Evolve Carbon GT 83mm (Fast mode)
Boosted Board D+ V1 (Pro mode)
Evolve Bamboo GT AT (GT mode)
Jed Board AWD (pre-production)
Evolve Carbon GT 83mm (GT mode)
Evolve Carbon GT 97mm (GT mode)
Enertion Raptor 2 (R-Spec mode)
TEST 3.2— 16% HILL
This hill starts out fairly flat and then rises up to a significant gradient of 16% at its steepest point, before tapering off again towards the finish line.
Results were, from slowest to fastest:
Boosted Board D+ V1
Jed Board Dual
Evolve Carbon GT AT (Fast mode)
Inboard M1 (Advanced mode)
Evolve Carbon AT (GT mode)
Jed Board AWD
Evolve Carbon GT 83mm (GT mode)
Evolve Carbon GT 97mm (GT mode)
Enertion Raptor 2 (R-Spec mode)
TEST 3.3 — 23% HILL
This hill is pretty insane. It is 300m in total, gradually winding up to a very steep 23% gradient, then levels off to almost flat for about 50m before winding up again to 22% for the last part. Two of the boards, the Meepo and the Jed Dual, did not have enough torque to conquer this hill. I suspect the Inboard may have (just) made it up, but did not have it available at the time of this test.
Boosted Board Dual Plus…….71 seconds
Evolve Carbon GT AT ………..63 seconds
Evolve Carbon GT 97mm…….56 seconds
Jed Board AWD……………….55 seconds
Evolve Carbon GT 83mm…….51 seconds
Enertion Raptor 2…………….37 seconds
Jed Board Dual …………………..DNF
Inboard M1 …….(not available for test)
TEST 3.4— 26%
Ryans Rd, Etham, (above) is one of the steepest hills in Melbourne, and is only 3km from my place. It has a 130m (430ft) section of up to 26% gradient. Any electric skateboard that can get up this monster has my respect!
There are only 3 boards on this list that can do it. The Raptor 2, the Jed AWD and the Evolve GT. The rest didn’t stand a chance.
I scaled this hill twice with each board in 2 different ways, firstly with a 40 metre run-up, and secondly, from a standing start at the bottom of the hill.
Here are the times for each:
170m distance total with 40m run-up and 130m climb:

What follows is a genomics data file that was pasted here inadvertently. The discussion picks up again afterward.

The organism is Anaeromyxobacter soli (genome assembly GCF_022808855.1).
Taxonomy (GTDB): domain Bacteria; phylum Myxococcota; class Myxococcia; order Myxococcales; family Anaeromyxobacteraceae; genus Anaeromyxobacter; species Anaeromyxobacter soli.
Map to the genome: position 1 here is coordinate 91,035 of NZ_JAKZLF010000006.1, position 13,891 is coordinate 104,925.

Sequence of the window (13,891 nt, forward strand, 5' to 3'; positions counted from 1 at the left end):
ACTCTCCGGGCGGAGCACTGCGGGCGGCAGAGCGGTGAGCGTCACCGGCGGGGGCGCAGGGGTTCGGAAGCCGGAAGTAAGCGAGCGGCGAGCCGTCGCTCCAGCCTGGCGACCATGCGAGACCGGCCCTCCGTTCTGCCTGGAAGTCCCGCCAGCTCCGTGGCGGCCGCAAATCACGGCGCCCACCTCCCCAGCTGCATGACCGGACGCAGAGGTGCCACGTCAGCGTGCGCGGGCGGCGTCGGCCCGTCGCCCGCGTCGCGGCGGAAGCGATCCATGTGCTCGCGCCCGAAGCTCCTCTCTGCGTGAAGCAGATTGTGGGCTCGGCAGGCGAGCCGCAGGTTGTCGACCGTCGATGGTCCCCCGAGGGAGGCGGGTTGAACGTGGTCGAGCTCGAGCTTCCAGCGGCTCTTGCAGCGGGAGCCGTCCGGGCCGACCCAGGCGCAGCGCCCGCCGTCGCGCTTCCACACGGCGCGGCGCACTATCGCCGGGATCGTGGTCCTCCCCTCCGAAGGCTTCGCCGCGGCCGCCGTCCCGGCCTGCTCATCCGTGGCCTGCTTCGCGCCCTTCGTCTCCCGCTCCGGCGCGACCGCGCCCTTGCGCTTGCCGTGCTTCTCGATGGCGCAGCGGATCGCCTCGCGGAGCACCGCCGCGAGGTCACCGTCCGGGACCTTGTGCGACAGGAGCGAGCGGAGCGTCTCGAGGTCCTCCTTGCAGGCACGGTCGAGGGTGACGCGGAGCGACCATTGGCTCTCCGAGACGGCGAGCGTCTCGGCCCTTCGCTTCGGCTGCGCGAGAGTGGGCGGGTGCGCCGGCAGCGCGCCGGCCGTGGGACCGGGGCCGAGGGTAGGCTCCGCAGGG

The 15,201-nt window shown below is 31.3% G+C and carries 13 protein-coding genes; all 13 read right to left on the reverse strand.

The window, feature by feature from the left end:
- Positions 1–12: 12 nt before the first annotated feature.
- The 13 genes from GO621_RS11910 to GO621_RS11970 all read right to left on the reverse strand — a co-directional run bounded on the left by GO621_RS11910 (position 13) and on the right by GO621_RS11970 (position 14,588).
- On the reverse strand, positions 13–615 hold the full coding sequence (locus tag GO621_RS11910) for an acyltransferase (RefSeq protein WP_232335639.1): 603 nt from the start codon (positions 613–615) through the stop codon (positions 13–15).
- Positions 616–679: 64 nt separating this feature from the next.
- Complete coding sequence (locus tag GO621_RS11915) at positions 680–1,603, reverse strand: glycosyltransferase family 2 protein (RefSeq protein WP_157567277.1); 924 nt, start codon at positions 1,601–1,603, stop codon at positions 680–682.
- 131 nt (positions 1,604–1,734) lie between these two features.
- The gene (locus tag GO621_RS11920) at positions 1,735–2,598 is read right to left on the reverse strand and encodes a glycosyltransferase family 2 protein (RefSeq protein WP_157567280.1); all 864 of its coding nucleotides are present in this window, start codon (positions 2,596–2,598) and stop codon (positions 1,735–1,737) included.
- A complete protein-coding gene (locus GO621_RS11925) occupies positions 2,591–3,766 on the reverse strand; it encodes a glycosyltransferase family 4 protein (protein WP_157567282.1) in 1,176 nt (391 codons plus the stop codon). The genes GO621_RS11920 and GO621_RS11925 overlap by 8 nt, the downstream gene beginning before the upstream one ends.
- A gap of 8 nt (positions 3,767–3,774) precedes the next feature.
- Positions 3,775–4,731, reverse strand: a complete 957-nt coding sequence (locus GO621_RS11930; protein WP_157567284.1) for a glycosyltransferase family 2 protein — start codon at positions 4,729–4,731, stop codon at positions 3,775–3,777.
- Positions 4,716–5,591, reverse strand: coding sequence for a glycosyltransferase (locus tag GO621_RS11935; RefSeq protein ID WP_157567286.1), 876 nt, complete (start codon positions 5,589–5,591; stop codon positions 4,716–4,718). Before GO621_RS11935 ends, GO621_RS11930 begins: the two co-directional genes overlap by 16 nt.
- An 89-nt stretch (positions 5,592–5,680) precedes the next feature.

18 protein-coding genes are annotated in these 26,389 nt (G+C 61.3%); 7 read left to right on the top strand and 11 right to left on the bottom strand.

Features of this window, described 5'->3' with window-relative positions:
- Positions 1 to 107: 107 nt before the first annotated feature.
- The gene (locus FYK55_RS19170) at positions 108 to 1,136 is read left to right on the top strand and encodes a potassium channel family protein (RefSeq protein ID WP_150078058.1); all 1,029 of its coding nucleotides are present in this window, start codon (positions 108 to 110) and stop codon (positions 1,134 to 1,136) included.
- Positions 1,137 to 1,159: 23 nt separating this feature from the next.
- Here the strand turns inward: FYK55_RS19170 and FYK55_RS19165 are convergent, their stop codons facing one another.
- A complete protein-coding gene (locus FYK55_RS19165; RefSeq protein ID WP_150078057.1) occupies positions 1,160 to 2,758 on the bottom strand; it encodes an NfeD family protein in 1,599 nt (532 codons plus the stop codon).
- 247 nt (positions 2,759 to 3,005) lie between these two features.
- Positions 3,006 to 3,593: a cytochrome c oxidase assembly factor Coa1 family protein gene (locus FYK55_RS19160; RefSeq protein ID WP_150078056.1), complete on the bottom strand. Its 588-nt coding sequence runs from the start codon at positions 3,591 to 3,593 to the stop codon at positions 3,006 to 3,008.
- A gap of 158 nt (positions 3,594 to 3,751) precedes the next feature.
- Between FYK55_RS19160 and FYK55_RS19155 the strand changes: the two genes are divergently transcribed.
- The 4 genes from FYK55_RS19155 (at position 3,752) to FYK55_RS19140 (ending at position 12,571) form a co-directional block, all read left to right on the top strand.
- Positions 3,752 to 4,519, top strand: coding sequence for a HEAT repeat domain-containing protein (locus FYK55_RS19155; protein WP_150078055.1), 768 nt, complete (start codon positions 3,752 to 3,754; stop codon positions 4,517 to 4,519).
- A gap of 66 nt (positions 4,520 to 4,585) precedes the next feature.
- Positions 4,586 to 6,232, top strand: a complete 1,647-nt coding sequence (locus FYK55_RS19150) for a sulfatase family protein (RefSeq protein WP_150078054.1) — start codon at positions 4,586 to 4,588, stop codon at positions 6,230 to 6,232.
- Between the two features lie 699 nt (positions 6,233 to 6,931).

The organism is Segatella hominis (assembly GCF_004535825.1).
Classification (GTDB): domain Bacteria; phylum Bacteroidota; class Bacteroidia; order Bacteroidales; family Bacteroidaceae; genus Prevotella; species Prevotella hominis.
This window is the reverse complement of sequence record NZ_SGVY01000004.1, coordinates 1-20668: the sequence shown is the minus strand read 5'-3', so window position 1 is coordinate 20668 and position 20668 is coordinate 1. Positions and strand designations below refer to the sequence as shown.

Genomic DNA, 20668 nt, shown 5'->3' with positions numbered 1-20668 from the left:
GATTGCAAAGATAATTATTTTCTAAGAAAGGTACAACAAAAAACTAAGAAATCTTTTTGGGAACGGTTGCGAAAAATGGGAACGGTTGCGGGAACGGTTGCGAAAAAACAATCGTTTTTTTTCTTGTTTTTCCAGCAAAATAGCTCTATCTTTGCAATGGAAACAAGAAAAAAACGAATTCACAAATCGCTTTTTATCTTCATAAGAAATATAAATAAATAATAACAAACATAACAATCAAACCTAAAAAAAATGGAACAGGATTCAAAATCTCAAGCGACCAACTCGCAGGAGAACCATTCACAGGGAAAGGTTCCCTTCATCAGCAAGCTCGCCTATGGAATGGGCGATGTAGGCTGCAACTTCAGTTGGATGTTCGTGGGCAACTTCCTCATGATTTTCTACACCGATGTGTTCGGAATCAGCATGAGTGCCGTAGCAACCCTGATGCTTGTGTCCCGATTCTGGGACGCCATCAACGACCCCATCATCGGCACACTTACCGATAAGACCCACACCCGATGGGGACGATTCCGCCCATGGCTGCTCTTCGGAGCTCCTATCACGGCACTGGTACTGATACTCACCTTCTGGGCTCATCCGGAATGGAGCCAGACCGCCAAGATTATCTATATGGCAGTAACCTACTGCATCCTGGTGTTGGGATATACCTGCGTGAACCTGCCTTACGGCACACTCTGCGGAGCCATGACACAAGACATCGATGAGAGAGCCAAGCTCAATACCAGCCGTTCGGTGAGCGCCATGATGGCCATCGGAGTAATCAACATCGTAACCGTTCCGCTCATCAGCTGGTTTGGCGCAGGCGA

Evolve Carbon GT 97mm (32T) …43 seconds
Jed Board AWD…………36 seconds
Carbon GT AT……35 seconds
Enertion Raptor 2……24 seconds
130m climb from standing start:
Evolve Carbon GT AT……62 seconds
Evolve Carbon GT 97mm(32T)…62 seconds
Jed Board AWD………….50 seconds
Enertion Raptor 2………34 seconds
It is pretty clear which board wins the hill climb tests. The Enertion Raptor 2 is an absolute beast up hill and absolutely annihilates the competition here! The fact that it does this so silently and with hub motors, makes it all the more impressive.
Well done Enertion, the hill climbing champion!
So there you have it, all the results in black and white.
I hope these tests have given you a better idea of the capabilities of each board. If you’re considering buying an electric skateboard with the intention and pushing it to the limits, then read on to see how some of the main players compare.
FINALLY, MY GENERAL OPINION OF EACH BOARD…
There is a wealth of information on the internet about each of the boards I’ve tested. I don’t want to repeat that information here, but after having been fortunate enough to have spent a decent amount of time on each of the boards listed above, I thought a quick summary of each could prove useful.
Take it for what it’s worth..
BOOSTED BOARD DUAL PLUS V1/V2
A really nice, user friendly board that is put together really well. It has enough power and speed for most people and has generally proven to be very reliable. Version 2 is an incremental improvement over Version 1 with slightly more torque and other minor changes. If you plan on riding more than 6–10km (4–6 miles) you will want the long range battery which will double your range.
- great quality components
- really nice, flexy Loaded deck
- 4 speed modes
- well designed remote
- good torque
- relatively light to carry
- useful and well designed iPhone App
- very smooth acceleration and braking
- super reliable and easy to ride
- ability to swap battery, or use long-range battery in V2 (soon)
- great customer service and now sold in Australia
- pitiful range on standard battery
- max speed of up to 35kmh may not be enough for some
- battery swap requires tools and a few minutes.
- quite expensive ($2200 AUD)
To be honest I didn’t like it. To me it’s just a less enjoyable version of the Boosted Board. It has a slower take-off, harsher ride, less reliability, and is also heavier to carry. The only advantages that I can see over the Boosted is the faster battery swap and slightly better free-roll. If you’re chasing a ‘stiff deck’, I reckon there are better options out there.